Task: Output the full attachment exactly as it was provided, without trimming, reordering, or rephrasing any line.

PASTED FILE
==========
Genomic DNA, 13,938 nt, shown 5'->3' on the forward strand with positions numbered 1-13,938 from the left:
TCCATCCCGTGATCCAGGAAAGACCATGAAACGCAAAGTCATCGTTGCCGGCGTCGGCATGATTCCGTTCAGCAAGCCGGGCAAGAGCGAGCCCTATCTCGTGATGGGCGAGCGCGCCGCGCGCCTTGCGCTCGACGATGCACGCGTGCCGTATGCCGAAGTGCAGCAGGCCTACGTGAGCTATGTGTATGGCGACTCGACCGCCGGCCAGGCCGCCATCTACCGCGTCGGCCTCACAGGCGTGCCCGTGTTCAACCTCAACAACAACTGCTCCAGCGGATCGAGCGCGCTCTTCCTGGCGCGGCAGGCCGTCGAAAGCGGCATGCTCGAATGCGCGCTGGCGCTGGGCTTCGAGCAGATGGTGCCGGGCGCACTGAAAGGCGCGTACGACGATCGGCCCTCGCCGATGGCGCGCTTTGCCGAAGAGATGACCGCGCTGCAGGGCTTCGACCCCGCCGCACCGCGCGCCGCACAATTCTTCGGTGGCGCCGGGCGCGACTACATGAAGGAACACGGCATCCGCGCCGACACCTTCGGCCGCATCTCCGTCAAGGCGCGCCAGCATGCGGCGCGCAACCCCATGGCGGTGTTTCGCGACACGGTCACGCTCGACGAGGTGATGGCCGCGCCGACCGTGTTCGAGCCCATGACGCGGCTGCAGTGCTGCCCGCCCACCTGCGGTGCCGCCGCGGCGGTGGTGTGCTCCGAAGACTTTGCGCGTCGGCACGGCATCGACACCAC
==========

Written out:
Genomic DNA, 13,938 nt, shown 5'->3' on the forward strand with positions numbered 1-13,938 from the left:
TCCATCCCGTGATCCAGGAAAGACCATGAAACGCAAAGTCATCGTTGCCGGCGTCGGCATGATTCCGTTCAGCAAGCCGGGCAAGAGCGAGCCCTATCTCGTGATGGGCGAGCGCGCCGCGCGCCTTGCGCTCGACGATGCACGCGTGCCGTATGCCGAAGTGCAGCAGGCCTACGTGAGCTATGTGTATGGCGACTCGACCGCCGGCCAGGCCGCCATCTACCGCGTCGGCCTCACAGGCGTGCCCGTGTTCAACCTCAACAACAACTGCTCCAGCGGATCGAGCGCGCTCTTCCTGGCGCGGCAGGCCGTCGAAAGCGGCATGCTCGAATGCGCGCTGGCGCTGGGCTTCGAGCAGATGGTGCCGGGCGCACTGAAAGGCGCGTACGACGATCGGCCCTCGCCGATGGCGCGCTTTGCCGAAGAGATGACCGCGCTGCAGGGCTTCGACCCCGCCGCACCGCGCGCCGCACAATTCTTCGGTGGCGCCGGGCGCGACTACATGAAGGAACACGGCATCCGCGCCGACACCTTCGGCCGCATCTCCGTCAAGGCGCGCCAGCATGCGGCGCGCAACCCCATGGCGGTGTTTCGCGACACGGTCACGCTCGACGAGGTGATGGCCGCGCCGACCGTGTTCGAGCCCATGACGCGGCTGCAGTGCTGCCCGCCCACCTGCGGTGCCGCCGCGGCGGTGGTGTGCTCCGAAGACTTTGCGCGTCGGCACGGCATCGACACCAC